Chiz's Motel and Restaurant, Inc., Plaintiff-appellant, v. Mississippi State Tax Commission, A.c. Lambert, Sr.,chairman and Commissioner of Revenue, H. Latrelle Ashley,associate Commissioner, and Robert A. Baggerr, Associatecommissioner, Defendants-appellees, 750 F.2d 1305 (5th Cir. 1985)Annotate this Case
Watkins, Ludlam & Stennis, John H. Holloman, III, Jackson, Miss., for plaintiff-appellant.
Bobby R. Long, James S. Pounds, Jackson, Miss., for defendants-appellees.
Appeal from the United States District Court for the Southern District of Mississippi.
Before GEE, POLITZ and HIGGINBOTHAM, Circuit Judges.
GEE, Circuit Judge:
Chiz's Motel and Restaurant (CMR) brought this action contesting the decision of the Mississippi State Tax Commission (the "Commission") rescinding its previous classification of CMR's property as a resort area. The district court referred the case to a magistrate, who granted summary judgment for the Commission. We affirm.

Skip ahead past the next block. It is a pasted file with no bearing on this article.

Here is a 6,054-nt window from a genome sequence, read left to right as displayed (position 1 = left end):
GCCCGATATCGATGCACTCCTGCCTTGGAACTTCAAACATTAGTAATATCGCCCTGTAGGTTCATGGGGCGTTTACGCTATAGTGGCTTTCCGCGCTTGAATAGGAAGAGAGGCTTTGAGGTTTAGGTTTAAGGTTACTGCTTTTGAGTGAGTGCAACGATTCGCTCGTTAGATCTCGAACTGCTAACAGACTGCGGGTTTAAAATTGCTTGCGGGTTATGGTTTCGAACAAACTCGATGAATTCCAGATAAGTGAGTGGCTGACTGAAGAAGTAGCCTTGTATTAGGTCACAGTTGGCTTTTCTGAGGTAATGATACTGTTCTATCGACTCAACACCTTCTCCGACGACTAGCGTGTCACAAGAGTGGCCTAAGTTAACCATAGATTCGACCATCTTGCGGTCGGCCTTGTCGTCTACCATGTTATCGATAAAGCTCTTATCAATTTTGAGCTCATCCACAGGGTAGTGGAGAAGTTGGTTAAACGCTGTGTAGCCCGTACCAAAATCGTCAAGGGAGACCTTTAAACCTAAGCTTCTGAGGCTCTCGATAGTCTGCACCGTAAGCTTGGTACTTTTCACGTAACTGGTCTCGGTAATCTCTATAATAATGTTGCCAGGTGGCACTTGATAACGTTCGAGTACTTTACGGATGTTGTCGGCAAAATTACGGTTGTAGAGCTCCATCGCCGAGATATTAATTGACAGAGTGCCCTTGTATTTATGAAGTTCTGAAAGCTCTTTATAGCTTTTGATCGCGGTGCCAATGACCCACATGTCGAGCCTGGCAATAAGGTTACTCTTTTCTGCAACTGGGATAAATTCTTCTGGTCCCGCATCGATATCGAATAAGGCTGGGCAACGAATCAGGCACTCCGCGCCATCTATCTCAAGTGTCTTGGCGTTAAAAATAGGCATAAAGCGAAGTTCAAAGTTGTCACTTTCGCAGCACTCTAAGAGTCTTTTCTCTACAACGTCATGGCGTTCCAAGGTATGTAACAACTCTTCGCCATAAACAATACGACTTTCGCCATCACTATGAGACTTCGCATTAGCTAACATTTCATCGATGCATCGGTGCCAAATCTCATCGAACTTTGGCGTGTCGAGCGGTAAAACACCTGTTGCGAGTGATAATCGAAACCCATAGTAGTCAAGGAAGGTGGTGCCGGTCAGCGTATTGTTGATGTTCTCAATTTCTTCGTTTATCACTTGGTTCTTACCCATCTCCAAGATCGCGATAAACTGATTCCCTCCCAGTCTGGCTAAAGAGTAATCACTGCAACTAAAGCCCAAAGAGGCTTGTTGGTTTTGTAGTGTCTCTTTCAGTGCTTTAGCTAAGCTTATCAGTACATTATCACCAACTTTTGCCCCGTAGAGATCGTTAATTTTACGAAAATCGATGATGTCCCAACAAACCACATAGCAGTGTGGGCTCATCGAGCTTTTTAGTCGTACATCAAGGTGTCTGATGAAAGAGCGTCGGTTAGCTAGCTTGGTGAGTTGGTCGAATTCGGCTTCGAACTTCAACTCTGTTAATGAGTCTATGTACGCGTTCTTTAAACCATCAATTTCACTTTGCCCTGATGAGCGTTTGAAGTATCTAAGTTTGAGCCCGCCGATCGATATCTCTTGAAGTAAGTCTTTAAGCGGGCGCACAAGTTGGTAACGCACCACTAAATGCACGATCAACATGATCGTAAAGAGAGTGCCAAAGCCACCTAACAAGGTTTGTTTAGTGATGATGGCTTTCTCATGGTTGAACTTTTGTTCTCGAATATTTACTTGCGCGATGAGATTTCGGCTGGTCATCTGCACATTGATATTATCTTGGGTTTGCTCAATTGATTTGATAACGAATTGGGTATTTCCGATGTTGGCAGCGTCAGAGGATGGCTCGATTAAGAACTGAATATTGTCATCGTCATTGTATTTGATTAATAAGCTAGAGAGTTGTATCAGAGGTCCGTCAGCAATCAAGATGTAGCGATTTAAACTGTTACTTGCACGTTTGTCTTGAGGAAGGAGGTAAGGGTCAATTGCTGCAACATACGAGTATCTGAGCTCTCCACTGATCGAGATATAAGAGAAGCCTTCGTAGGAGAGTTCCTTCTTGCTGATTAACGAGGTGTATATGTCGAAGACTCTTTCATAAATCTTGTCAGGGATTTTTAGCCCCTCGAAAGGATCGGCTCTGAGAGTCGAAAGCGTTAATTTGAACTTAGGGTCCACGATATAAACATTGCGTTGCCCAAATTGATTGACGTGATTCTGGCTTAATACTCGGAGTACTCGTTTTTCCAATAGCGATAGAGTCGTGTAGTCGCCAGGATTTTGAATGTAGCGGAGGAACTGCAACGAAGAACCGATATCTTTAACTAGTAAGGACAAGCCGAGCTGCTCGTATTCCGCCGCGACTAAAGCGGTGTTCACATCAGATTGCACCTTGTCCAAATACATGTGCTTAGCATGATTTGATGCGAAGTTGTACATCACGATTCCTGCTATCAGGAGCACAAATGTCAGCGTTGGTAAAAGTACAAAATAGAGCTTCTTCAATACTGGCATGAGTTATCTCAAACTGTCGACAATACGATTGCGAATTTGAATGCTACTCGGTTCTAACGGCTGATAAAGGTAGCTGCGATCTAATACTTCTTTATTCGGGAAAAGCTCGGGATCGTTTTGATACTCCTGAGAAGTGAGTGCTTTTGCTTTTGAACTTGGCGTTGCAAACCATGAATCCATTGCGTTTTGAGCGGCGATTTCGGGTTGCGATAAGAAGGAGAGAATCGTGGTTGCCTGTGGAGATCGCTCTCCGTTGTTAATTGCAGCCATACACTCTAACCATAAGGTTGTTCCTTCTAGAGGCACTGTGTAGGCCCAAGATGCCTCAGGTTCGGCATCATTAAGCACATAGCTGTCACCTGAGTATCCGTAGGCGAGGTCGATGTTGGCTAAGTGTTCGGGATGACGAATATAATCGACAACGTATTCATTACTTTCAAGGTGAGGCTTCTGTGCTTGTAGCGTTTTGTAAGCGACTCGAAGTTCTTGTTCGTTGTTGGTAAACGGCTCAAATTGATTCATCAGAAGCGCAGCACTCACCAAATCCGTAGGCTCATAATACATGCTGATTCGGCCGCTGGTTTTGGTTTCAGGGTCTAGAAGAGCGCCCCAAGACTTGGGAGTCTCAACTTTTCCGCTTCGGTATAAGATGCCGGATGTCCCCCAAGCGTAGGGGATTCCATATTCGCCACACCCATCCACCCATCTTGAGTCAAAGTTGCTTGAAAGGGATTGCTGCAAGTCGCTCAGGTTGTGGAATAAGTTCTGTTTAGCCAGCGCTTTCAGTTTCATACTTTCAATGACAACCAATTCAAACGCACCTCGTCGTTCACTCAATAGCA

CMR owned and operated a restaurant, motel and lounge in Lee County, Mississippi. In 1975 the Commission declared the property on which CMR is located to be a resort area, thus enabling CMR to qualify to serve alcoholic beverages. In 1981 the Lee County Board of Supervisors requested the Commission to hold a full administrative hearing to reconsider whether CMR's property qualified as a resort within the context of the Mississippi Local Option Alcoholic Beverage Laws, Miss.Code Ann. Secs. 67-1-1 to -91 (1972 & Supp.1984). The Commission notified CMR that a hearing would be held and that the Commission would consider whether to renew CMR's on-premises retailer's permit, which was due to expire shortly.